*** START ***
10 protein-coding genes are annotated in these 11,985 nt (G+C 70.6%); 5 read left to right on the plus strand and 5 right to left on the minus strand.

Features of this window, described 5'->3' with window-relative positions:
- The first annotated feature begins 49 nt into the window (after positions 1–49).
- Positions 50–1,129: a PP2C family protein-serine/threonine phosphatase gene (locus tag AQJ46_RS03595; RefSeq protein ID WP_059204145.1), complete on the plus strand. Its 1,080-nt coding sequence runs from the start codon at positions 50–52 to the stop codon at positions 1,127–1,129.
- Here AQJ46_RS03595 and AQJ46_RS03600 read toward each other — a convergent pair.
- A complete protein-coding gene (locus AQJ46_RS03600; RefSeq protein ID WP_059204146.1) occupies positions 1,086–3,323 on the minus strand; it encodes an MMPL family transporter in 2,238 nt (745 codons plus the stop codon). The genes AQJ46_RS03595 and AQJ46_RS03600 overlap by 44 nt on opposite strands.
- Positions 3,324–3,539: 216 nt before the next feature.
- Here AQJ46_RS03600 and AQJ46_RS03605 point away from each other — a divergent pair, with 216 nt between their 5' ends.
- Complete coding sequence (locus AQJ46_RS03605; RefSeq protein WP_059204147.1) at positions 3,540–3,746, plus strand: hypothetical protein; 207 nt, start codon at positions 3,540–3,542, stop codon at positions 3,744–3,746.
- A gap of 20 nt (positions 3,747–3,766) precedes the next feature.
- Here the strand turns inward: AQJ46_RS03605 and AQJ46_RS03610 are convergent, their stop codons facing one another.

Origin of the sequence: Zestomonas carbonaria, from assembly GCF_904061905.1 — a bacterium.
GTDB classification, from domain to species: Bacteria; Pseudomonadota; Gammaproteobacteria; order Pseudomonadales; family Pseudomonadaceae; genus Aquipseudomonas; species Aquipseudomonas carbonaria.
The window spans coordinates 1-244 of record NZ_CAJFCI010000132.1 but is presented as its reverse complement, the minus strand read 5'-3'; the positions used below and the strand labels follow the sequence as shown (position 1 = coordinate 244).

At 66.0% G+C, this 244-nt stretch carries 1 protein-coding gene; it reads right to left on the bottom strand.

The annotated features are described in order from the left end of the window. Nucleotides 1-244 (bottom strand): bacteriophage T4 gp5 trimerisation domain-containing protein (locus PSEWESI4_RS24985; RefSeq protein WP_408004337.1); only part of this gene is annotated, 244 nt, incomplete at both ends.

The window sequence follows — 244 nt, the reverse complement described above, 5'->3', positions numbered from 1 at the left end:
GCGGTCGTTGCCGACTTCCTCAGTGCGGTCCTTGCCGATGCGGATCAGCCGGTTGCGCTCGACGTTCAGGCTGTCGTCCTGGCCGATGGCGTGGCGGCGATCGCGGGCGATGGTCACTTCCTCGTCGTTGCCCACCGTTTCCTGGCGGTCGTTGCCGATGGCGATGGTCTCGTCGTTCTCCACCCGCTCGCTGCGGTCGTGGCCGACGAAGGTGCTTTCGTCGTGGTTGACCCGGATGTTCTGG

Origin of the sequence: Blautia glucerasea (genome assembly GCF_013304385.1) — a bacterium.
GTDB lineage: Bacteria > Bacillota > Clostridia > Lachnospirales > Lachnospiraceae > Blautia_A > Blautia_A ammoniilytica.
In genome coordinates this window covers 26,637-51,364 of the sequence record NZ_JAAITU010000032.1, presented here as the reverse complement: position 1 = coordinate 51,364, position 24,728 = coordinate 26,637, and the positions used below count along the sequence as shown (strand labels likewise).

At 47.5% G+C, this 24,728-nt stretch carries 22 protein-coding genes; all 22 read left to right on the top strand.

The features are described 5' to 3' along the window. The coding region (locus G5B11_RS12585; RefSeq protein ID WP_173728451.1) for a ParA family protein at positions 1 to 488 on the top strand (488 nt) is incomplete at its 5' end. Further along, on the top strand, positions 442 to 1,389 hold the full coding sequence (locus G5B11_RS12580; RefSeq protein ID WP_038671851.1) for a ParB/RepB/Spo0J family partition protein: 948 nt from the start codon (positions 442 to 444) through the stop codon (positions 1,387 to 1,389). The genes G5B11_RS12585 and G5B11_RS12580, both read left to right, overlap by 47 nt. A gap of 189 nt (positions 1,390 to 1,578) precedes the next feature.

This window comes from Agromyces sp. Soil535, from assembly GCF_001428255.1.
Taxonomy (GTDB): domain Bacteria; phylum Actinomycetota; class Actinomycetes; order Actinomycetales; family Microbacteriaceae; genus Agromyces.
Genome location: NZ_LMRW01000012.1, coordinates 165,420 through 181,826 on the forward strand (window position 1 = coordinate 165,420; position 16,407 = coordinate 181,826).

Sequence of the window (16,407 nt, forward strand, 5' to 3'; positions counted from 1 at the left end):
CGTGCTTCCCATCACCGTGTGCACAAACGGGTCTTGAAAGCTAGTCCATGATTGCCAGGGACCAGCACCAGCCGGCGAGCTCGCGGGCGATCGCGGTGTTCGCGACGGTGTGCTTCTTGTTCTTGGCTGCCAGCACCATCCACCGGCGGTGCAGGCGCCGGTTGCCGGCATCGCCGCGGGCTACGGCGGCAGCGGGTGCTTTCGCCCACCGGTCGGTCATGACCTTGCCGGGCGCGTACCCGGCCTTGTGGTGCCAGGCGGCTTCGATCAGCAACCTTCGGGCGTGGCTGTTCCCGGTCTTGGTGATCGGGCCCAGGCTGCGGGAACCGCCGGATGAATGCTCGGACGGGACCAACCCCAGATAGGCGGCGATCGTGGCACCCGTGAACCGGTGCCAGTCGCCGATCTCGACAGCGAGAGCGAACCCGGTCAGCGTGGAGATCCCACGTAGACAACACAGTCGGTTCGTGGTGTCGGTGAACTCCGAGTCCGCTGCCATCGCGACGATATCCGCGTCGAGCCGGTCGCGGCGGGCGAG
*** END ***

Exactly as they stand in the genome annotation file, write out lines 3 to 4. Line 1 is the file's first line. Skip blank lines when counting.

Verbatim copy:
- The first annotated feature begins 49 nt into the window (after positions 1–49).
- Positions 50–1,129: a PP2C family protein-serine/threonine phosphatase gene (locus tag AQJ46_RS03595; RefSeq protein ID WP_059204145.1), complete on the plus strand. Its 1,080-nt coding sequence runs from the start codon at positions 50–52 to the stop codon at positions 1,127–1,129.